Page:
5 Usual Work Environment Types We Find Ourselves In

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Are you unhappy at work, wondering if there’s a way to change your environment? Do you wish you knew a way to transform your workplace?

More than 26 percent of US employees are working remotely. It’s a popular choice, and more people consider it a possible option.

Understanding the different work environment types is the first step to making change. Here’s a guide to some of the types you may encounter.

1. Traditional Work Environments

A traditional 9-5 job used to be the only type of environment available for most people. Workers would follow a regular schedule, working in a highly structured office space. If you focused on career advancement, your physical presence demonstrated your commitment to the team.

There may be a dress code and strict rules regarding processes to perform the work. There’s little opportunity for individuals to choose a more flexible option that might better suit their personality type.

2. Team-Based Environments

Workspaces that are team-focused tend to have a positive atmosphere. Each member of the team shares the responsibility for a project. Team members also learn a new skill set that is team-focused.

Employees and employers both benefit from the development of stronger bonds within teams. Organisational values can transform your workspace by encouraging personal achievements within the group while focusing on the team.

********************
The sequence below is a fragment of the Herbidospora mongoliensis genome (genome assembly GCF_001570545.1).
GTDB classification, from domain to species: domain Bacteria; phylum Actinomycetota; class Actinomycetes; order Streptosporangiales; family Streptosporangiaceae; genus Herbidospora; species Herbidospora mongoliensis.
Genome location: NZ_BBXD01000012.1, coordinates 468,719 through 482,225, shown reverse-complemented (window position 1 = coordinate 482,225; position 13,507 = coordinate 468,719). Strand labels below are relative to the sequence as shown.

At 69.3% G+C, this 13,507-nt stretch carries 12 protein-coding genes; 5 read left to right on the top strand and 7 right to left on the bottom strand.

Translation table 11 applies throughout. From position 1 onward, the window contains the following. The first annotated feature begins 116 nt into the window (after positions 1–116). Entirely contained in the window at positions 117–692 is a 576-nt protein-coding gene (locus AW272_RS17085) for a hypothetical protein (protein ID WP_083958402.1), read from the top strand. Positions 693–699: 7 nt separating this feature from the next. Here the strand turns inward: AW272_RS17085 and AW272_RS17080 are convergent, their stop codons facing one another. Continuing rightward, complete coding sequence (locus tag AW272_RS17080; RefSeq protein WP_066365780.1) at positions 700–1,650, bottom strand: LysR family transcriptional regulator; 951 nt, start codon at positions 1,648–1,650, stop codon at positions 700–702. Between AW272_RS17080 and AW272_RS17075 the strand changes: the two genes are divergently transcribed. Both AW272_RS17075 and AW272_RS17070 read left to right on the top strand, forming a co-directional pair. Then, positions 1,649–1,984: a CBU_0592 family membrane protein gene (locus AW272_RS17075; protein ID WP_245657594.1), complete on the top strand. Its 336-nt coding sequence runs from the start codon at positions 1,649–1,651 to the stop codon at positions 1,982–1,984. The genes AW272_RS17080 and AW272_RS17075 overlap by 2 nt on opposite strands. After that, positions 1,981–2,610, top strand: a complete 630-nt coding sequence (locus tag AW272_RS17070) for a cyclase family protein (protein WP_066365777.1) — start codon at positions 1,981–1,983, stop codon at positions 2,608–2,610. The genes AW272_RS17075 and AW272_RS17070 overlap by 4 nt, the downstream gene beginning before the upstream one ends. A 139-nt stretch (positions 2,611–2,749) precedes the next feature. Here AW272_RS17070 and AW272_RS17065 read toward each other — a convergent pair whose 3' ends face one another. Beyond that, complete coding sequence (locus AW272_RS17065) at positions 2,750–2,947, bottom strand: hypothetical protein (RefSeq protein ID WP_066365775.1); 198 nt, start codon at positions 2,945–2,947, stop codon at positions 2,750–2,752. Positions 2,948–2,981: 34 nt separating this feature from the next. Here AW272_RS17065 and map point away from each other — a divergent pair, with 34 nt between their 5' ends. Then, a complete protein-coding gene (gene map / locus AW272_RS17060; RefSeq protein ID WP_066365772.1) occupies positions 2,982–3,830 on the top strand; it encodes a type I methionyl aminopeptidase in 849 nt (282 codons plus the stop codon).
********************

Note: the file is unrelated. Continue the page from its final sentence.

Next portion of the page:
3. Flexible Workspaces

More workplaces allow employees to choose to work at home all or most of the time. This flexibility enables employees to choose their hours, and it is more task-oriented.

It’s essential to establish clear communication channels, and regular reporting helps everyone stay on track. There is more focus on the individual needs of staff, and the arrangement satisfies most employers if the employee completes the work assigned on time and to a high standard.

4. Shared Workspaces

Shared workspaces remove the need to maintain a personal space for each employee. Instead of a traditional work space, staff can choose to book a space when they know they will be coming in for a meeting. Establishing clear standards makes it possible to continue to maintain a professional environment in a shared workspace.

Centralized meeting spaces are available for in-person meetings with clients or work teams. In some instances, employees might need a private office with a phone, and groups might book a conference room to work on a presentation.

5. Indoor and Outdoor Environments

Some employees need office space available to them, but they tend to spend a lot of time outside the office, meeting with clients or making sales presentations. This is common with real estate agents or traveling salespeople.

There is usually a small support team at the office, working to support the out-of-office employees with their bookings.

Combination of Work Environment Types

When you learn about the different work environment types, you’ll know it’s possible to take steps to transform your workplace. You’ll appreciate the difference it makes in your outlook when you can be flexible in your approach.

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